PAKISTAN: Christian girl, 14, abducted during lockdown

The mother and siblings of the kidnapped girl, Maira Shahbaz.
The mother and siblings of the kidnapped girl, Maira Shahbaz.

A mother in Pakistan has spoken of her distress after a man struck while the country was in lockdown, abducting the woman’s 14-year-old daughter, forcing her to marry him and abandon her Christian faith.

Faisalabad Magistrates Court ruled in favour of Mohamad Nakash, who claimed that Catholic girl Maira Shahbaz is 19 in spite of evidence being produced to show she is five years younger including a birth certificate, as well as official church and school documents.

Maira’s mother, Nighat, was rushed to hospital in Faisalabad suffering shock after two witnesses, Parvaiz and Nadeem Masih, described how at about 2pm on 28th April Mr Nakash and two accomplices – all bearing arms – bundled the 14-year-old into a car near her home, firing shots into the air as they drove off.

Speaking to Aid to the Church in Need, a Catholic charity for persecuted Christians, shortly after being discharged from hospital, Nighat said: “I beg that my daughter be returned to us. I am frightened that I will never see her again.”

ACN, which supports people accused of blasphemy in Pakistan Pakistan with legal and paralegal aid, also spoke to Maira’s older sister, Saira, 16, who said: “Maira is still a child and has been taken advantage of. She loves singing and I miss her and her singing so much.”

The family’s lawyer, Khalil Tahir Sandhu, said that Mr Nakash is already married with two children and came across Maira as he lives not far from her home near Madina Town, where he works as a barber.

Mr Sandhu said that in court Mr Nakash produced fabricated documents allegedly showing that he and Maira had married last October when she was still 13.

The lawyer, a Catholic, who had for several years been a college room-mate of assassinated Pakistan minority rights campaigner and minister Shahbaz Bhatti, said: “The people who do this kind of thing to a young child like Maira treat us not as human beings but as if we’re animals.”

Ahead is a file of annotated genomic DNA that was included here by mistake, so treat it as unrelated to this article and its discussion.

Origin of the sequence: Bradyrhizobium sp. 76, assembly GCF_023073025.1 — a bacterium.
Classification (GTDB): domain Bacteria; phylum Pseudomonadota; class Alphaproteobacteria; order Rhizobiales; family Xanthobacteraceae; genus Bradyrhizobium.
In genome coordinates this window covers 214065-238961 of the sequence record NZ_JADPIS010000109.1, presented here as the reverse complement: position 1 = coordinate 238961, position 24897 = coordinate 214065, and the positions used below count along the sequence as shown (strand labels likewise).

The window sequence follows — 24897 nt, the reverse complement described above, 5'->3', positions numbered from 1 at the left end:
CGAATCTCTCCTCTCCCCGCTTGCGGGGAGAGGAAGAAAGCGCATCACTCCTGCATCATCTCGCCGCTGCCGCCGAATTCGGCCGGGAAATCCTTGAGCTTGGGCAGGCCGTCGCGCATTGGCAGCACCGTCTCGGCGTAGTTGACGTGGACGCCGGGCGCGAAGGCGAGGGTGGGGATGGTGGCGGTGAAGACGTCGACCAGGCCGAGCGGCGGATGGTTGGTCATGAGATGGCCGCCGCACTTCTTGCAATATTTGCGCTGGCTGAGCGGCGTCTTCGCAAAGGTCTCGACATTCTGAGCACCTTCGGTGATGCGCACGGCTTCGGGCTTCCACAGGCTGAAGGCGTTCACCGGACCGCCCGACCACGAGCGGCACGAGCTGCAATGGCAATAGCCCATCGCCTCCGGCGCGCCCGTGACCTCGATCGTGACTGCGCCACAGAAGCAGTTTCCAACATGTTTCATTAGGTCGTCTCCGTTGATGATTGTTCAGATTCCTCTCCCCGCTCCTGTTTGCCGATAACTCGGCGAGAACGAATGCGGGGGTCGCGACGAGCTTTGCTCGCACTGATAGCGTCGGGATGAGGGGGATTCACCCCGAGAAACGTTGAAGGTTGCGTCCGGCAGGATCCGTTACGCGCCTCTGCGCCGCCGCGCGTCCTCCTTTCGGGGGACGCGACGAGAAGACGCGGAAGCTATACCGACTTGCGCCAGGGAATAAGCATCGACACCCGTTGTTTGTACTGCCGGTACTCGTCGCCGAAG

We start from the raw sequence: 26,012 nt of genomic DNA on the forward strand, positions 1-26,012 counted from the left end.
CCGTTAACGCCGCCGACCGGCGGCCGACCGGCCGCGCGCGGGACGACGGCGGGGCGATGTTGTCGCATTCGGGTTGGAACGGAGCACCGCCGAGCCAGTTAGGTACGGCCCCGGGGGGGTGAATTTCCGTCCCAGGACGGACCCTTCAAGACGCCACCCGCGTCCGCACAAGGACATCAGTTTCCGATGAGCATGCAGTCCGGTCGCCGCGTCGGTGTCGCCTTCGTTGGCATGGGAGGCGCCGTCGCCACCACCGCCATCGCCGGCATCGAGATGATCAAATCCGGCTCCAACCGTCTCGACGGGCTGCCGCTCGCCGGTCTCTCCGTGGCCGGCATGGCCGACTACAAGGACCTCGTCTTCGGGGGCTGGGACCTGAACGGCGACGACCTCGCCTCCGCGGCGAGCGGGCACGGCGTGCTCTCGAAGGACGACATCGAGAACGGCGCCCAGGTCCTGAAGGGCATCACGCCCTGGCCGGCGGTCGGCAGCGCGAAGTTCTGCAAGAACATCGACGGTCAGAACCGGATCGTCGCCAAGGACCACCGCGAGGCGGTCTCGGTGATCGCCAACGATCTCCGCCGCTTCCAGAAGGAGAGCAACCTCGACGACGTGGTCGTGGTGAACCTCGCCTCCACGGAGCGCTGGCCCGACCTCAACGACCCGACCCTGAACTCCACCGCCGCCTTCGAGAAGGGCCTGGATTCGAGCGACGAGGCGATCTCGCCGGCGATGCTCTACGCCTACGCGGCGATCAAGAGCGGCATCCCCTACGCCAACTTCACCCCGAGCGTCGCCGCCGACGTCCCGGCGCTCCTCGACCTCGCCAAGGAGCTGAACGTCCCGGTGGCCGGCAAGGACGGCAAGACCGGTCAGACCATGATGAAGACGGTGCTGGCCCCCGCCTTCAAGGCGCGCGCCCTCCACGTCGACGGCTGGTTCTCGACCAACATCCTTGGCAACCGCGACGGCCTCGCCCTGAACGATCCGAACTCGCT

He said that during the court hearing, on 5th May, Faisalabad magistrate Kamran Khalid had been swayed by up to 150 men who gathered at the court to support Mr Nakash.

Mr Sandhu said he would appeal the decision, taking the case to Lahore High Court and if necessary Pakistan’s Supreme Court, which in October 2018 sensationally overturned the case of Asia Bibi, the Christian woman on death row for blasphemy.

ACN also spoke to Lala Robin Daniel, a human rights activist, friend and neighbour of Maira and her family, who said: “The Shahbaz family is one of the poorest in Madina Town. What little they earn is from their work as cleaners.

“The father has left them and in our society, this poor Christian family are very vulnerable.”

The family explained that Maira had to leave school early because the family could no longer afford the fees and instead she got a job.

About 1,000 Christian and Hindu women and girls are abducted every year in Pakistan, according to the Movement for Solidarity and Peace, a human rights organisation in the country.

ACN has supported the case of another 14-year-old Christian girl, Huma Younus, who, according to family, was abducted from her parents’ home in Karachi last October by a man named Abdul Jabbar.